For the left- and right-invariant Riemannian metrics defined earlier, the minimal geodesics, i.e., minimum-length paths between two arbitrary endpoints on G, can be determined by solving an appropriate optimal control problem. To obtain minimal geodesics with respect to the left-invariant metric, given endpoints X(0) and X(1) on G, we seek the trajectory U(t) ∈ g, t ∈ [0, 1] that minimizesDisplay Formula


subject to the matrix differential equationDisplay Formula


where ·,· denotes an inner product on g. (If minimal geodesics with respect to the right-invariant Riemannian metric are desired, the corresponding differential equation would be expressed as X˙=UX.) Choosing an inner product on g of the formDisplay Formula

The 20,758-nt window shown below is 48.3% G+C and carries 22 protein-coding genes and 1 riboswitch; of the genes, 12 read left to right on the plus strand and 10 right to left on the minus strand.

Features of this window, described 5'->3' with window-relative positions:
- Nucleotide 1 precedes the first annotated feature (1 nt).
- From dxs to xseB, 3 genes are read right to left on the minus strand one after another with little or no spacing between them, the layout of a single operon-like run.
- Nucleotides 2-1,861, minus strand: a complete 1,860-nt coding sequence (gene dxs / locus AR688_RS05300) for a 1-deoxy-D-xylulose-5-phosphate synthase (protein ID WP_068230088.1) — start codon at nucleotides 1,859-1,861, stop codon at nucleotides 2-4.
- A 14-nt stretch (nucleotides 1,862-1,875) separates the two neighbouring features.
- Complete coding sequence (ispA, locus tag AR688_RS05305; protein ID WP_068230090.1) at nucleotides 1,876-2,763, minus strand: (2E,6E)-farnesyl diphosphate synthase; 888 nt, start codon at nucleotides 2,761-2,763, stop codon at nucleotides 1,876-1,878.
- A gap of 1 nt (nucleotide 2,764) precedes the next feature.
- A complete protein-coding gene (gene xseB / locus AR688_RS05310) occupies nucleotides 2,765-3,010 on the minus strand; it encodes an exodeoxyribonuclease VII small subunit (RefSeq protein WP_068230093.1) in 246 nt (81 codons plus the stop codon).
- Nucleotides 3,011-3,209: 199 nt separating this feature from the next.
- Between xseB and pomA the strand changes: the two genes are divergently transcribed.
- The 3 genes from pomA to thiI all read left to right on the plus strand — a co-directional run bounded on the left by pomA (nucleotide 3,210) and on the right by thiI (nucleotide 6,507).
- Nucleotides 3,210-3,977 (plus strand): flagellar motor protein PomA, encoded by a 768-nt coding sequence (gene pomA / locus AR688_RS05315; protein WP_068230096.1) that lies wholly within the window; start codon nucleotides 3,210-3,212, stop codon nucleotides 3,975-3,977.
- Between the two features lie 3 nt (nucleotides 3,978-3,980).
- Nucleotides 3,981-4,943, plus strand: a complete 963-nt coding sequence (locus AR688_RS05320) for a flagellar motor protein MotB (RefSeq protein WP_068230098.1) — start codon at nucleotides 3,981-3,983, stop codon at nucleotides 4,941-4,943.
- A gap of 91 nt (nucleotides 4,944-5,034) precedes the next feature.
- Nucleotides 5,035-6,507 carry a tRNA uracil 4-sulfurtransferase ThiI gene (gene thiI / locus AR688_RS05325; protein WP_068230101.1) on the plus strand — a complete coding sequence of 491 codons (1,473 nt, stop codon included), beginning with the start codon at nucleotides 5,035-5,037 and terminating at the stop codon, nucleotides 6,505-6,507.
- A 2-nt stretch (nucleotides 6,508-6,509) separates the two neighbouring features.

for some symmetric positive-definite Qn×n, the optimal U(t) and X(t) must satisfy the differential equationsDisplay Formula
Display Formula
with boundary conditions X(0) and X(1) given, leading to a classical two-point boundary value problem. In the event that Q= 1, the second equation simplifies to U˙=[UT,U].

The solution X(t) to Eqs. (19) and (20) represents a minimum velocity curve on SE(3). Minimum acceleration curves can be found by minimizing the objective functionDisplay Formula

subject to the matrix differential equation (17) with boundary conditions X(0), X˙(0), X(1), and X˙(1) given. For the choice Q= 1 for the metric on g, it can be shown that the optimal U(t) and X(t) must then satisfy the following differential equations:Display Formula
Display Formula

The Rotation Group.

The set of 3 × 3 rotation matrices forms the special orthogonal group SO(3)Display Formula